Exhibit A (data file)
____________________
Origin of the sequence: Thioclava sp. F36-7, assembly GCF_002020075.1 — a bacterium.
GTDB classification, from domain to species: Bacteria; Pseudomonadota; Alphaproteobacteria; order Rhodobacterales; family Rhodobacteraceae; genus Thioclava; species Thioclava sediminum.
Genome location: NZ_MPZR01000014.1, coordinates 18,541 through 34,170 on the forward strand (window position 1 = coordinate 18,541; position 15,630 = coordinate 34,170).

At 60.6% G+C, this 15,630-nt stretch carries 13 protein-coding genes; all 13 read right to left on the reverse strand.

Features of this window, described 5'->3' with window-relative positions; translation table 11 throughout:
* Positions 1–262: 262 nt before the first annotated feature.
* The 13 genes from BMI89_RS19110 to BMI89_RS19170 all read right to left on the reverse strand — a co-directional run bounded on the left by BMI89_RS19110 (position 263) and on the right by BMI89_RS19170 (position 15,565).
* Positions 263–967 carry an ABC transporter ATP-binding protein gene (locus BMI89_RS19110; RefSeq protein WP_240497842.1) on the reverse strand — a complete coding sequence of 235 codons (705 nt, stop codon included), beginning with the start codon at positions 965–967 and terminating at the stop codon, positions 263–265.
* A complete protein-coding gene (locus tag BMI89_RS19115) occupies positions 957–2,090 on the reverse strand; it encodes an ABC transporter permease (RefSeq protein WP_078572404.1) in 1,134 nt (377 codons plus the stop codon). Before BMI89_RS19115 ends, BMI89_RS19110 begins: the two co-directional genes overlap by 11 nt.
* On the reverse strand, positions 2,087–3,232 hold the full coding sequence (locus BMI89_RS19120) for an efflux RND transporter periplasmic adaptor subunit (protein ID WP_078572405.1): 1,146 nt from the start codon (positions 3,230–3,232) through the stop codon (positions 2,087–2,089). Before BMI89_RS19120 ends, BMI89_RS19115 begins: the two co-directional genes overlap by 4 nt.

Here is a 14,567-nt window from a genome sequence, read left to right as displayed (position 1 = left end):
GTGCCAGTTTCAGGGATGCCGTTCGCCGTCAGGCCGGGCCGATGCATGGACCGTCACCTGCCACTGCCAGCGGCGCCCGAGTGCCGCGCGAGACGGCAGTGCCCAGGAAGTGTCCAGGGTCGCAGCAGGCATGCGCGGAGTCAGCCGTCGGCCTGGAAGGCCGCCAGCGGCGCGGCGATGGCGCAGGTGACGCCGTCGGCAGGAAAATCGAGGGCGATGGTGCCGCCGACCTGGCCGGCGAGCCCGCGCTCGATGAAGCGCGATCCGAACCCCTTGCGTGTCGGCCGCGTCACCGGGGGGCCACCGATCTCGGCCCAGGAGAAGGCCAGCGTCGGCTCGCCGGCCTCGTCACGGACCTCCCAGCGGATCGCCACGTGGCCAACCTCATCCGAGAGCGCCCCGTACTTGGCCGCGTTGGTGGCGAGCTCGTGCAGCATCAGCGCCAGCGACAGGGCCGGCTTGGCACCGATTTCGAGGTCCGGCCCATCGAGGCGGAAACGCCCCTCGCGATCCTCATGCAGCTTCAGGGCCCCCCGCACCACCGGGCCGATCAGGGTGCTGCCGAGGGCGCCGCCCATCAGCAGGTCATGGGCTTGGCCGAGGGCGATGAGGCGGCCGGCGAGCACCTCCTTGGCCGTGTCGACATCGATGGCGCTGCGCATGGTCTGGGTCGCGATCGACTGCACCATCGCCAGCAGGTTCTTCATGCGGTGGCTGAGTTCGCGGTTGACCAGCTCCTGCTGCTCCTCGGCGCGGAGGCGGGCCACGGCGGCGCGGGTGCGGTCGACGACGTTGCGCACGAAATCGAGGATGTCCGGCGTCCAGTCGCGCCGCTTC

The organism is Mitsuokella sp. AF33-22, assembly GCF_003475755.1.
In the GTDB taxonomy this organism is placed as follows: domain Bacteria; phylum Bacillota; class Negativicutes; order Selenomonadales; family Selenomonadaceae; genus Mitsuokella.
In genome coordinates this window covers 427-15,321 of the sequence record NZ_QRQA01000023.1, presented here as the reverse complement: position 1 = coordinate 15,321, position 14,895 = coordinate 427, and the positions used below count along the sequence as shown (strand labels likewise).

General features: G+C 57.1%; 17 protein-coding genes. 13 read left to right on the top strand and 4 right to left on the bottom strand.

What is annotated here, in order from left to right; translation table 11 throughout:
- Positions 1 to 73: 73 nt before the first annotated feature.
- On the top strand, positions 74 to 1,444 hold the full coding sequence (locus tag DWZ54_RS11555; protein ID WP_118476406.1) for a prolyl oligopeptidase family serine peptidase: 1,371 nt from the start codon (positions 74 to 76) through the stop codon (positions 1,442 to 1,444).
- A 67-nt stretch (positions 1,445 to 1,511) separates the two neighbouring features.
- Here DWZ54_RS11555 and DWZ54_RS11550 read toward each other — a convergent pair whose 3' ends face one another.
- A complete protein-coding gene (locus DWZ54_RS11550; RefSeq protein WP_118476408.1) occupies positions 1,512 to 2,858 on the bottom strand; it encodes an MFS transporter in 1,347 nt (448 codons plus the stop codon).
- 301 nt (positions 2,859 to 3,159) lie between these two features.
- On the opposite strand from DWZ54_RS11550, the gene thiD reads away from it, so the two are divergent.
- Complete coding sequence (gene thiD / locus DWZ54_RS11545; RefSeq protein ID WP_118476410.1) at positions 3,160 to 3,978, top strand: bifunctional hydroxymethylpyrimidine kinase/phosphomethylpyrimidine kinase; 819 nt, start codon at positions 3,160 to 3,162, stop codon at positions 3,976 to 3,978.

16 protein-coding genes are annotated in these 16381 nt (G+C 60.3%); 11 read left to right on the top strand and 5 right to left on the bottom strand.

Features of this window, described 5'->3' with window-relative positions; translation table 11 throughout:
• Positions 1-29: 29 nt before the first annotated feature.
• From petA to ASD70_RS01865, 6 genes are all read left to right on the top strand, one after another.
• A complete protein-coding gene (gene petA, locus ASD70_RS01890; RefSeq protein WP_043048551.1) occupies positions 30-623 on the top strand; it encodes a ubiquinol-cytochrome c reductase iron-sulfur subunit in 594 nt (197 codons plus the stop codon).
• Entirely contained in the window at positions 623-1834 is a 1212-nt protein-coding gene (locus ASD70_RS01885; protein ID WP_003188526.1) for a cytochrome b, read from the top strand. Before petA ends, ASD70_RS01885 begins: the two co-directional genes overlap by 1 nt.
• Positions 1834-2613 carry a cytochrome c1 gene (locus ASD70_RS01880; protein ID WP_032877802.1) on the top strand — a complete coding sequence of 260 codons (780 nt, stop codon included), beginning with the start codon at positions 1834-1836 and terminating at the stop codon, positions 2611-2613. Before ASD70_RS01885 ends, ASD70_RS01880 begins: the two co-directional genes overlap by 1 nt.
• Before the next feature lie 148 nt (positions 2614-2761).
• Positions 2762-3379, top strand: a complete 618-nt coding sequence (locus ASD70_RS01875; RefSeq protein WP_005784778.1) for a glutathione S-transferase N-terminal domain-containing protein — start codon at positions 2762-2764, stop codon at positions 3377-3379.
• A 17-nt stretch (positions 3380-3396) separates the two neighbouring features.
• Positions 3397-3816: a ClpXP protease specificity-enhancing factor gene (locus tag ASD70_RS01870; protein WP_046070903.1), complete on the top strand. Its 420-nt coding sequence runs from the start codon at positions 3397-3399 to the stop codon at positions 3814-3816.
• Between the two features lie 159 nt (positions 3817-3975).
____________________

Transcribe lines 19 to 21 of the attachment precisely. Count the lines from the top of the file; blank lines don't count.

- On the top strand, positions 74 to 1,444 hold the full coding sequence (locus tag DWZ54_RS11555; protein ID WP_118476406.1) for a prolyl oligopeptidase family serine peptidase: 1,371 nt from the start codon (positions 74 to 76) through the stop codon (positions 1,442 to 1,444).
- A 67-nt stretch (positions 1,445 to 1,511) separates the two neighbouring features.
- Here DWZ54_RS11555 and DWZ54_RS11550 read toward each other — a convergent pair whose 3' ends face one another.